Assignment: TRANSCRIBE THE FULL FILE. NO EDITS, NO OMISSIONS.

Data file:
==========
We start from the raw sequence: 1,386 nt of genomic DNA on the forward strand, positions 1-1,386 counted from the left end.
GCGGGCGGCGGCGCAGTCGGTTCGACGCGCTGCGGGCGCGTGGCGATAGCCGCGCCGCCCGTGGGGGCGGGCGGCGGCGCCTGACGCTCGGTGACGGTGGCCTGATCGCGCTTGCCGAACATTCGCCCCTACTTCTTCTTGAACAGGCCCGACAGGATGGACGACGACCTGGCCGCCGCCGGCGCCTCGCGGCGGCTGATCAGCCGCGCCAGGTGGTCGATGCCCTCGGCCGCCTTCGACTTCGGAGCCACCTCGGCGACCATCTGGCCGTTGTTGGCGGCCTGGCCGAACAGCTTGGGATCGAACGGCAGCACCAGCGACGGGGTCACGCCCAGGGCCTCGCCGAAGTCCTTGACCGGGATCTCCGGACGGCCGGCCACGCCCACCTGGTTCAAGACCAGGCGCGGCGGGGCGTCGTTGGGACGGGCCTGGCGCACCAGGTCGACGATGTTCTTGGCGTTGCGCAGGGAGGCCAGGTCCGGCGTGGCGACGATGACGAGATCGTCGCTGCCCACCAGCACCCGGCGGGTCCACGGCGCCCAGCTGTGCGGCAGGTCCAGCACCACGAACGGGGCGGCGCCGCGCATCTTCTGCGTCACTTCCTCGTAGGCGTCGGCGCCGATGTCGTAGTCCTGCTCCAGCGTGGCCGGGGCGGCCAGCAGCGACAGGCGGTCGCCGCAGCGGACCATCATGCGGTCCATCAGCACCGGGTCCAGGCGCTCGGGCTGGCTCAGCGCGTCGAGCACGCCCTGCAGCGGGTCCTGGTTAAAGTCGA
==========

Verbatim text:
We start from the raw sequence: 1,386 nt of genomic DNA on the forward strand, positions 1-1,386 counted from the left end.
GCGGGCGGCGGCGCAGTCGGTTCGACGCGCTGCGGGCGCGTGGCGATAGCCGCGCCGCCCGTGGGGGCGGGCGGCGGCGCCTGACGCTCGGTGACGGTGGCCTGATCGCGCTTGCCGAACATTCGCCCCTACTTCTTCTTGAACAGGCCCGACAGGATGGACGACGACCTGGCCGCCGCCGGCGCCTCGCGGCGGCTGATCAGCCGCGCCAGGTGGTCGATGCCCTCGGCCGCCTTCGACTTCGGAGCCACCTCGGCGACCATCTGGCCGTTGTTGGCGGCCTGGCCGAACAGCTTGGGATCGAACGGCAGCACCAGCGACGGGGTCACGCCCAGGGCCTCGCCGAAGTCCTTGACCGGGATCTCCGGACGGCCGGCCACGCCCACCTGGTTCAAGACCAGGCGCGGCGGGGCGTCGTTGGGACGGGCCTGGCGCACCAGGTCGACGATGTTCTTGGCGTTGCGCAGGGAGGCCAGGTCCGGCGTGGCGACGATGACGAGATCGTCGCTGCCCACCAGCACCCGGCGGGTCCACGGCGCCCAGCTGTGCGGCAGGTCCAGCACCACGAACGGGGCGGCGCCGCGCATCTTCTGCGTCACTTCCTCGTAGGCGTCGGCGCCGATGTCGTAGTCCTGCTCCAGCGTGGCCGGGGCGGCCAGCAGCGACAGGCGGTCGCCGCAGCGGACCATCATGCGGTCCATCAGCACCGGGTCCAGGCGCTCGGGCTGGCTCAGCGCGTCGAGCACGCCCTGCAGCGGGTCCTGGTTAAAGTCGA